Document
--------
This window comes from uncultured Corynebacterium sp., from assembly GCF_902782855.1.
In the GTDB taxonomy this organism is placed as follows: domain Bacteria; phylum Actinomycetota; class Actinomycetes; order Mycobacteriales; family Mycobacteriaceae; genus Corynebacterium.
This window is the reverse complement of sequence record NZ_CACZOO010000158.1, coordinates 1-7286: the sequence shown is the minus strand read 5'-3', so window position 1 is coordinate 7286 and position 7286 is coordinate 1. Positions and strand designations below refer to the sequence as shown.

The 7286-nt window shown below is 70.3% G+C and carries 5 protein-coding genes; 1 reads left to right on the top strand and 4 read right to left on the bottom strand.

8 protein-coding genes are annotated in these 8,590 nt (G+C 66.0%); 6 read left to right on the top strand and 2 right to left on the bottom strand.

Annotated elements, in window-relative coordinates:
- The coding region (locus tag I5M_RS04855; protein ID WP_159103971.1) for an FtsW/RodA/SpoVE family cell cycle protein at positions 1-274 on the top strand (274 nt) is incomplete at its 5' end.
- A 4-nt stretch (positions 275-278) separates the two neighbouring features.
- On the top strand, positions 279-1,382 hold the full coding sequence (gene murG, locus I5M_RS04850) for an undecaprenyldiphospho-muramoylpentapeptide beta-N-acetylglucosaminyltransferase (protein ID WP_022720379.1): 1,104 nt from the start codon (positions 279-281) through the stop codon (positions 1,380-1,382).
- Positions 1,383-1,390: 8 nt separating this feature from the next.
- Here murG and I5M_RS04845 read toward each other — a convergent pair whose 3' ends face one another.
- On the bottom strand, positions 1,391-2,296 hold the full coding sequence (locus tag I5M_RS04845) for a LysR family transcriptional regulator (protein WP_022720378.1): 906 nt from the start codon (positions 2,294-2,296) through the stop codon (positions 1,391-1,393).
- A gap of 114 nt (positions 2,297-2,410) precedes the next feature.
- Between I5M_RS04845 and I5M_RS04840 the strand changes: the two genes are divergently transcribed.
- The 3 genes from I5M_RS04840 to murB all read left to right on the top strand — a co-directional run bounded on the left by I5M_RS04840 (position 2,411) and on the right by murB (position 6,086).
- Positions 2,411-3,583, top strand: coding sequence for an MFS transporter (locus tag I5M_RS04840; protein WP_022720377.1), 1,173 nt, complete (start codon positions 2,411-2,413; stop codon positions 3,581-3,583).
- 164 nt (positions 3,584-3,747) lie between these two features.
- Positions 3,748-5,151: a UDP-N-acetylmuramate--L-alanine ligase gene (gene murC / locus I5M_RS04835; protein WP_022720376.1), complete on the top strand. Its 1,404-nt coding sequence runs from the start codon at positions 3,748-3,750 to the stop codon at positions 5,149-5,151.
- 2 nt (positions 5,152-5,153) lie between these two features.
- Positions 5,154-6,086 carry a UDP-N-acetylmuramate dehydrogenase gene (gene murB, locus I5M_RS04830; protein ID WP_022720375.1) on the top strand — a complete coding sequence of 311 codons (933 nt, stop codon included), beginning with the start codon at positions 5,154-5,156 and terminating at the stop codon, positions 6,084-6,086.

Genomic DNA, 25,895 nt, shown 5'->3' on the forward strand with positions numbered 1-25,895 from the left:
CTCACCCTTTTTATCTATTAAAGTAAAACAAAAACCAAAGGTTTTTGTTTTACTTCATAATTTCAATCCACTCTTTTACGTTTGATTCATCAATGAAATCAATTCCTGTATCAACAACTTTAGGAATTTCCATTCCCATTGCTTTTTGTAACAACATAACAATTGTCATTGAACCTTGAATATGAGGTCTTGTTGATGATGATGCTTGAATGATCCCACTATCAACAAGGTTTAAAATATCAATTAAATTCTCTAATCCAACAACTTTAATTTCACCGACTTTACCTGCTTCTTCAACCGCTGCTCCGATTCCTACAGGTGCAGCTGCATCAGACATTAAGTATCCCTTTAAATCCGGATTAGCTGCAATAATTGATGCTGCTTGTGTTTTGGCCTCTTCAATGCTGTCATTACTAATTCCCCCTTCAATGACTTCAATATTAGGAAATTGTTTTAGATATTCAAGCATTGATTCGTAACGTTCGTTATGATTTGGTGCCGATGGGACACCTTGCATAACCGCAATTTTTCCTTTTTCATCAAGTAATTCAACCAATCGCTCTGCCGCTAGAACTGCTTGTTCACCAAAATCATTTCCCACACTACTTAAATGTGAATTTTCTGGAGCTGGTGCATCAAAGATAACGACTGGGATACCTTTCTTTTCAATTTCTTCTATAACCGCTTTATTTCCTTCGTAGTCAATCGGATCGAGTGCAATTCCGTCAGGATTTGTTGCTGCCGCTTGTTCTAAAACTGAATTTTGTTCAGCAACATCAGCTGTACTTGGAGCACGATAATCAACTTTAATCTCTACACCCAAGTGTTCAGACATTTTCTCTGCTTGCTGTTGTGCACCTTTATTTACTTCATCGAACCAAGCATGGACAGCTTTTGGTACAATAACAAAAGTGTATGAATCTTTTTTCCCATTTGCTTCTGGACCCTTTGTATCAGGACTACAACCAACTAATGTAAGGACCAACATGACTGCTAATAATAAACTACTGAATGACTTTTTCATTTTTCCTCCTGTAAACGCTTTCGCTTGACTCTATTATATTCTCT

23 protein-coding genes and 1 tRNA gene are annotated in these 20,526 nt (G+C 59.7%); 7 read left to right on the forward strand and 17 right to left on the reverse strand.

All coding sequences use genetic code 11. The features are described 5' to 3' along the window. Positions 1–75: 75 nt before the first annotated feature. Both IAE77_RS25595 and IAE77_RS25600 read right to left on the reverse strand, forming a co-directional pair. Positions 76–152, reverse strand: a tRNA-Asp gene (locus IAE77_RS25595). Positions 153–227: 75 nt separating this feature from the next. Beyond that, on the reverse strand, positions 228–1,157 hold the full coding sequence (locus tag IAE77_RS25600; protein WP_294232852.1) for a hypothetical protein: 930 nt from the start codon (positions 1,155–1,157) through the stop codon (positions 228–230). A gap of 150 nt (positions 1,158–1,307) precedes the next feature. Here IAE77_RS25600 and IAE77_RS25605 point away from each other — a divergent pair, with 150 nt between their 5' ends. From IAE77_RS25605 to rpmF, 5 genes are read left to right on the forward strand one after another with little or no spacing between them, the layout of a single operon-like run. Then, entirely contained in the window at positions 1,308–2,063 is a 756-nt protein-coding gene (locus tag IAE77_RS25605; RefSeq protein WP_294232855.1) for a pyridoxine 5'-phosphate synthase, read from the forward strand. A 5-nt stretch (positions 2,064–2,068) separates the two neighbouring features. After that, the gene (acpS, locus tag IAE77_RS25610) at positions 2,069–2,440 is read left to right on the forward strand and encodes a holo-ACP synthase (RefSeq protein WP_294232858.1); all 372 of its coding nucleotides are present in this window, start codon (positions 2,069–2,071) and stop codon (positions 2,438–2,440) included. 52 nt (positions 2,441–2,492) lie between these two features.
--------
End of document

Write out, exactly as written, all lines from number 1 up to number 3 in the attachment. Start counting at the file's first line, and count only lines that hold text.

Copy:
This window comes from uncultured Corynebacterium sp., from assembly GCF_902782855.1.
In the GTDB taxonomy this organism is placed as follows: domain Bacteria; phylum Actinomycetota; class Actinomycetes; order Mycobacteriales; family Mycobacteriaceae; genus Corynebacterium.
This window is the reverse complement of sequence record NZ_CACZOO010000158.1, coordinates 1-7286: the sequence shown is the minus strand read 5'-3', so window position 1 is coordinate 7286 and position 7286 is coordinate 1. Positions and strand designations below refer to the sequence as shown.